¶ 22. Here, the trial court properly instructed the jury on circumstantial evidence, and we fail to see how the jury's verdict is against the overwhelming weight of the evidence. Although conflicting testimony existed, the jury is the sole judge of witness credibility, and it is the jury's duty to determine the weight given to the testimony. See Anthony, 23 So.3d at 623 (¶ 53). Therefore, we find that this issue is without merit.

III. ADMISSION OF EVIDENCE

¶ 23. Williams argues that the State failed to prove its case against her beyond a reasonable doubt by admissible evidence. Williams contends that the trial court erred by allowing State's Exhibits 3A and 3B into evidence over defense counsel's objection. These exhibits are photographs depicting severe burns on K.W.'s lower body. Williams claims that the likelihood of prejudice resulting from the admission of these photographs greatly outweighed any probative value.

¶ 24. With regard to the admission of photographs into evidence, the Mississippi Supreme Court has held:

Admission of photographs by the trial court is reviewed for abuse of discretion. A decision favoring admissibility will not be disturbed absent a clear abuse of that judicial discretion. The discretion of the trial judge is almost unlimited regardless of the gruesomeness, repetitiveness, and the extenuation of probative value. Some probative value is the only requirement needed in order to support a trial judge's decision to admit photographs into evidence. So long as a photograph has probative value and its introduction serves a meaningful evidentiary purpose, it may still be admissible despite being gruesome, grisly, unpleasant, or even inflammatory. A photograph has a meaningful evidentiary purpose when it: (1) aids in describing the circumstances of the killing; (2) describes the location of the body or cause of death; or (3) supplements or clarifies witness testimony.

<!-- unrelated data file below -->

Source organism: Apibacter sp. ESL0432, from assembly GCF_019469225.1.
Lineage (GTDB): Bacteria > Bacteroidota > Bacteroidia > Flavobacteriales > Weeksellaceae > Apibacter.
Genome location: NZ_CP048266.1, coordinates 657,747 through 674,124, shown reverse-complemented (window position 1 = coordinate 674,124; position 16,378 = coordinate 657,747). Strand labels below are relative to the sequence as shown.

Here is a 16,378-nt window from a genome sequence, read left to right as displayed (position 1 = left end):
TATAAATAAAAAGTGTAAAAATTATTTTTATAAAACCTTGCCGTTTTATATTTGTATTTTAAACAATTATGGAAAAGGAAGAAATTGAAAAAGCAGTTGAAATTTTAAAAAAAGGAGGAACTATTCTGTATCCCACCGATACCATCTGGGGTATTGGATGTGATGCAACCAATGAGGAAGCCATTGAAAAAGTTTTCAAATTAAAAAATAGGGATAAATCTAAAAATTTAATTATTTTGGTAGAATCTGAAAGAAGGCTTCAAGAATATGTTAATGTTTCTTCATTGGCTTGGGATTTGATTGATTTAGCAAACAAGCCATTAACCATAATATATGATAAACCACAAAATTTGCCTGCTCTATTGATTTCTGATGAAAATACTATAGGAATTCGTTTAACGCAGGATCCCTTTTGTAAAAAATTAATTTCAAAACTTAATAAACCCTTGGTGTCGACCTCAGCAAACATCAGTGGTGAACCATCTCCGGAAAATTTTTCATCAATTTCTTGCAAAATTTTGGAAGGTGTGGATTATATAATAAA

Chamberlin v. State, 989 So.2d 320, 340 (¶ 73) (Miss.2008) (internal citations omitted).

¶ 25. Williams argues that State's Exhibits 1A through 1F, already admitted into evidence, showed K.W.'s injuries, making the admission of Exhibits 3A and 3B duplicative. We find that the State's Exhibits 3A and 3B failed to constitute duplicative evidence since the pictures possessed probative value and served a purpose different from State's Exhibits 1A through 1F. The two photographs held a meaningful evidentiary purpose of supplementing and clarifying Dr. Waller's expert testimony.

Page 111

¶ 26. On direct examination, Dr. Waller testified that State's Exhibits 1A through 1F showed the severe burns suffered by K.W. In reviewing these exhibits, Dr. Waller stated that K.W.'s injuries were " life-threatening" because they could be infected by bacteria.

¶ 27. State's Exhibits 3A and 3B are also photographs illustrating the severity of the hot-water burns that K.W. suffered on her lower body. However, State's Exhibits 3A and 3B served a different evidentiary purpose than State's Exhibits 1A through 1F. Dr. Waller testified that State's Exhibits 3A and 3B illustrated the " natural progression" of the initial injuries based on a reasonable degree of medical certainty. Thus, State's Exhibits 3A and 3B held a meaningful evidentiary purpose and were not duplicative. Therefore, we find that the trial court did not abuse its discretion in allowing these photographs into evidence.

¶ 28. THE JUDGMENT OF THE QUITMAN COUNTY CIRCUIT COURT OF CONVICTION OF FELONY CHILD ABUSE AND SENTENCE OF TWENTY YEARS IN THE CUSTODY OF THE MISSISSIPPI DEPARTMENT OF CORRECTIONS, FOLLOWED BY FIVE YEARS OF POST-RELEASE SUPERVISION, AND TO PAY $500 TO THE CRIME VICTIMS' COMPENSATION FUND, IS AFFIRMED. ALL COSTS OF THIS APPEAL ARE ASSESSED TO QUITMAN COUNTY.

LEE, C.J., IRVING AND GRIFFIS, P.JJ., BARNES, ISHEE, ROBERTS, MAXWELL, FAIR AND JAMES, JJ., CONCUR.